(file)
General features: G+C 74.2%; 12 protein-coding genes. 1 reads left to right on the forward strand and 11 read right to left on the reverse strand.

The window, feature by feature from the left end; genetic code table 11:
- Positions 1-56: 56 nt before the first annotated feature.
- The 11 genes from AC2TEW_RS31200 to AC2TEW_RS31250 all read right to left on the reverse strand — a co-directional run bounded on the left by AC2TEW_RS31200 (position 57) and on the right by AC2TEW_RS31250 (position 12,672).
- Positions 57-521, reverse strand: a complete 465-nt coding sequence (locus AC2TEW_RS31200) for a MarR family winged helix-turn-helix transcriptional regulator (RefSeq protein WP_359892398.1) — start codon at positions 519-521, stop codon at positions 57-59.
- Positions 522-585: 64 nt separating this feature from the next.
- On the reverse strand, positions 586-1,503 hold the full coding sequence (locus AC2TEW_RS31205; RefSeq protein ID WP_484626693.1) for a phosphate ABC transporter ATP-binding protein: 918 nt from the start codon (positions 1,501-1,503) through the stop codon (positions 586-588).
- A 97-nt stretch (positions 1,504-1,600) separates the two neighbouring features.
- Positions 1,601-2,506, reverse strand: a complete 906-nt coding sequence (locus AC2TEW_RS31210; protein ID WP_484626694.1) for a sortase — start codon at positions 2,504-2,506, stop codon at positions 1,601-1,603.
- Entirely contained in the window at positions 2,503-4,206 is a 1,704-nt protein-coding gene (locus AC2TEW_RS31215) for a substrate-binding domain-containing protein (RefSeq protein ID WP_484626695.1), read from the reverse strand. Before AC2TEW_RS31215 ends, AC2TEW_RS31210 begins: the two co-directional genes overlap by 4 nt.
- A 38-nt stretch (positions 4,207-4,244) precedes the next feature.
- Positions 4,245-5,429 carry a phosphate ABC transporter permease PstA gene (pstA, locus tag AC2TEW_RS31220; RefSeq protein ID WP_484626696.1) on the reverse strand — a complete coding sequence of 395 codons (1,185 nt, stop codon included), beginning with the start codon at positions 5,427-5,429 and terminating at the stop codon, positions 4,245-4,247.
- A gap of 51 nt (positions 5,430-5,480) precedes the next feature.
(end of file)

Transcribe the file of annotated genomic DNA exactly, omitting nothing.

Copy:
General features: G+C 74.2%; 12 protein-coding genes. 1 reads left to right on the forward strand and 11 read right to left on the reverse strand.

The window, feature by feature from the left end; genetic code table 11:
- Positions 1-56: 56 nt before the first annotated feature.
- The 11 genes from AC2TEW_RS31200 to AC2TEW_RS31250 all read right to left on the reverse strand — a co-directional run bounded on the left by AC2TEW_RS31200 (position 57) and on the right by AC2TEW_RS31250 (position 12,672).
- Positions 57-521, reverse strand: a complete 465-nt coding sequence (locus AC2TEW_RS31200) for a MarR family winged helix-turn-helix transcriptional regulator (RefSeq protein WP_359892398.1) — start codon at positions 519-521, stop codon at positions 57-59.
- Positions 522-585: 64 nt separating this feature from the next.
- On the reverse strand, positions 586-1,503 hold the full coding sequence (locus AC2TEW_RS31205; RefSeq protein ID WP_484626693.1) for a phosphate ABC transporter ATP-binding protein: 918 nt from the start codon (positions 1,501-1,503) through the stop codon (positions 586-588).
- A 97-nt stretch (positions 1,504-1,600) separates the two neighbouring features.
- Positions 1,601-2,506, reverse strand: a complete 906-nt coding sequence (locus AC2TEW_RS31210; protein ID WP_484626694.1) for a sortase — start codon at positions 2,504-2,506, stop codon at positions 1,601-1,603.
- Entirely contained in the window at positions 2,503-4,206 is a 1,704-nt protein-coding gene (locus AC2TEW_RS31215) for a substrate-binding domain-containing protein (RefSeq protein ID WP_484626695.1), read from the reverse strand. Before AC2TEW_RS31215 ends, AC2TEW_RS31210 begins: the two co-directional genes overlap by 4 nt.
- A 38-nt stretch (positions 4,207-4,244) precedes the next feature.
- Positions 4,245-5,429 carry a phosphate ABC transporter permease PstA gene (pstA, locus tag AC2TEW_RS31220; RefSeq protein ID WP_484626696.1) on the reverse strand — a complete coding sequence of 395 codons (1,185 nt, stop codon included), beginning with the start codon at positions 5,427-5,429 and terminating at the stop codon, positions 4,245-4,247.
- A gap of 51 nt (positions 5,430-5,480) precedes the next feature.